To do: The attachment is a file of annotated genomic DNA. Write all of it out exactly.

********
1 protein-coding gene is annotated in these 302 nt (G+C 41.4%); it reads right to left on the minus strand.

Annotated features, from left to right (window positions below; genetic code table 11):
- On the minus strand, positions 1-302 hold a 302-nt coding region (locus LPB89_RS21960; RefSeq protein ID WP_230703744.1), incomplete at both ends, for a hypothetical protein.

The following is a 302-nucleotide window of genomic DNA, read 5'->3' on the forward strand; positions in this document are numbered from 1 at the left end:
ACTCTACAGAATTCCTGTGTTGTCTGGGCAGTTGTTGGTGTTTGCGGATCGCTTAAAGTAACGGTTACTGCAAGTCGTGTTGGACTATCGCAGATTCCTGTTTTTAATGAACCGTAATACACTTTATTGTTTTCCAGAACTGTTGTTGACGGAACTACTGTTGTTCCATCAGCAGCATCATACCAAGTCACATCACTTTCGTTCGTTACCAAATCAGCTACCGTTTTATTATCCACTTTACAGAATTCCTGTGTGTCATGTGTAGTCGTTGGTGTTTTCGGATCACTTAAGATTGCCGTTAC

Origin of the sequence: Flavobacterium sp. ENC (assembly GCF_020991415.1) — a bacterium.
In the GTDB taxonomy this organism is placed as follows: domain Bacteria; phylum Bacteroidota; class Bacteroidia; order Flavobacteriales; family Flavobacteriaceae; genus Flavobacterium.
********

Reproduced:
1 protein-coding gene is annotated in these 302 nt (G+C 41.4%); it reads right to left on the minus strand.

Annotated features, from left to right (window positions below; genetic code table 11):
- On the minus strand, positions 1-302 hold a 302-nt coding region (locus LPB89_RS21960; RefSeq protein ID WP_230703744.1), incomplete at both ends, for a hypothetical protein.

The following is a 302-nucleotide window of genomic DNA, read 5'->3' on the forward strand; positions in this document are numbered from 1 at the left end:
ACTCTACAGAATTCCTGTGTTGTCTGGGCAGTTGTTGGTGTTTGCGGATCGCTTAAAGTAACGGTTACTGCAAGTCGTGTTGGACTATCGCAGATTCCTGTTTTTAATGAACCGTAATACACTTTATTGTTTTCCAGAACTGTTGTTGACGGAACTACTGTTGTTCCATCAGCAGCATCATACCAAGTCACATCACTTTCGTTCGTTACCAAATCAGCTACCGTTTTATTATCCACTTTACAGAATTCCTGTGTGTCATGTGTAGTCGTTGGTGTTTTCGGATCACTTAAGATTGCCGTTAC

Origin of the sequence: Flavobacterium sp. ENC (assembly GCF_020991415.1) — a bacterium.
In the GTDB taxonomy this organism is placed as follows: domain Bacteria; phylum Bacteroidota; class Bacteroidia; order Flavobacteriales; family Flavobacteriaceae; genus Flavobacterium.